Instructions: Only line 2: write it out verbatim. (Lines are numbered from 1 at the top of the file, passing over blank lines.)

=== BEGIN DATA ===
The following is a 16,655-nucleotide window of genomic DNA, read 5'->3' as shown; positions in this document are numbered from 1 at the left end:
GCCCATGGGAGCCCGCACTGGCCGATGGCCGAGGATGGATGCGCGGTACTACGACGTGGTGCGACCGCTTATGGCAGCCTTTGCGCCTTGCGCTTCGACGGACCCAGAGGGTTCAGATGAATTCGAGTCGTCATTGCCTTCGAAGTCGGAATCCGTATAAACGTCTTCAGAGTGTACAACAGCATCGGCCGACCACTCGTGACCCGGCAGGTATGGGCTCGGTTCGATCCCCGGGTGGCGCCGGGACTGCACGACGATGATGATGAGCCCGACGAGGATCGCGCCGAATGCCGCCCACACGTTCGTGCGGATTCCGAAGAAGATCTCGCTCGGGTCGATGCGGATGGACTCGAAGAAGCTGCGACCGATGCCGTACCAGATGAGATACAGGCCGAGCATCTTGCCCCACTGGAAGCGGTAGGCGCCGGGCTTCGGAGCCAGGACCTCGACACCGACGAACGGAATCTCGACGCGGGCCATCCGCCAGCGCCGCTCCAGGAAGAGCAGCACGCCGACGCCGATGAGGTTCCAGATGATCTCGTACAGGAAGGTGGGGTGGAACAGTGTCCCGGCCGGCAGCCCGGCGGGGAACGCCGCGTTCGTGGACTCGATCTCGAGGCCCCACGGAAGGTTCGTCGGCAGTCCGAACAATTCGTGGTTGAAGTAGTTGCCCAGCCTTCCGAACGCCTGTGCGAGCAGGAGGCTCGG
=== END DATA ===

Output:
GCCCATGGGAGCCCGCACTGGCCGATGGCCGAGGATGGATGCGCGGTACTACGACGTGGTGCGACCGCTTATGGCAGCCTTTGCGCCTTGCGCTTCGACGGACCCAGAGGGTTCAGATGAATTCGAGTCGTCATTGCCTTCGAAGTCGGAATCCGTATAAACGTCTTCAGAGTGTACAACAGCATCGGCCGACCACTCGTGACCCGGCAGGTATGGGCTCGGTTCGATCCCCGGGTGGCGCCGGGACTGCACGACGATGATGATGAGCCCGACGAGGATCGCGCCGAATGCCGCCCACACGTTCGTGCGGATTCCGAAGAAGATCTCGCTCGGGTCGATGCGGATGGACTCGAAGAAGCTGCGACCGATGCCGTACCAGATGAGATACAGGCCGAGCATCTTGCCCCACTGGAAGCGGTAGGCGCCGGGCTTCGGAGCCAGGACCTCGACACCGACGAACGGAATCTCGACGCGGGCCATCCGCCAGCGCCGCTCCAGGAAGAGCAGCACGCCGACGCCGATGAGGTTCCAGATGATCTCGTACAGGAAGGTGGGGTGGAACAGTGTCCCGGCCGGCAGCCCGGCGGGGAACGCCGCGTTCGTGGACTCGATCTCGAGGCCCCACGGAAGGTTCGTCGGCAGTCCGAACAATTCGTGGTTGAAGTAGTTGCCCAGCCTTCCGAACGCCTGTGCGAGCAGGAGGCTCGG